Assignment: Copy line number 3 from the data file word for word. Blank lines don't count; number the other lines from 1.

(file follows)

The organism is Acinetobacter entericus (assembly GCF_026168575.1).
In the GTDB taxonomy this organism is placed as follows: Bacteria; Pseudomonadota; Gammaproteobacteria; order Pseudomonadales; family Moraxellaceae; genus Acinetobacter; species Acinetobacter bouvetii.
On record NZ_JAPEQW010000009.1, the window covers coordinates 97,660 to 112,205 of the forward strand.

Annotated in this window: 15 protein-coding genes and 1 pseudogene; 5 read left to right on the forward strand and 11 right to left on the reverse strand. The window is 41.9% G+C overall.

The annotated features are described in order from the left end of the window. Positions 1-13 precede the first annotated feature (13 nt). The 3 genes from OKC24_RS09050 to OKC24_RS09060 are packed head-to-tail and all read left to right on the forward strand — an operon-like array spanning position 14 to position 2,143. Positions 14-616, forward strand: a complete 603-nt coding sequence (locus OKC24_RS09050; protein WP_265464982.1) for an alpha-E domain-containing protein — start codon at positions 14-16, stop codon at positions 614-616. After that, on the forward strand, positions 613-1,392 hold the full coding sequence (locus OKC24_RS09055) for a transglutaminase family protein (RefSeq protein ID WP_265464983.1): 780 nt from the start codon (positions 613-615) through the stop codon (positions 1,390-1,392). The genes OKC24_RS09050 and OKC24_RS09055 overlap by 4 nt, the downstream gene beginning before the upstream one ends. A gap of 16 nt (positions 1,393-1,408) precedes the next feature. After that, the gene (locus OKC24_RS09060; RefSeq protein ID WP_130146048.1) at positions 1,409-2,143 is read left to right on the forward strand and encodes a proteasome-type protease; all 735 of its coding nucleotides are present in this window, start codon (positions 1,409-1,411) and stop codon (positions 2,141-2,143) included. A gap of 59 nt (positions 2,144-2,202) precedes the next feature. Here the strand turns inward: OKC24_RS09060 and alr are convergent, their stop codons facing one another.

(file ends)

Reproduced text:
On record NZ_JAPEQW010000009.1, the window covers coordinates 97,660 to 112,205 of the forward strand.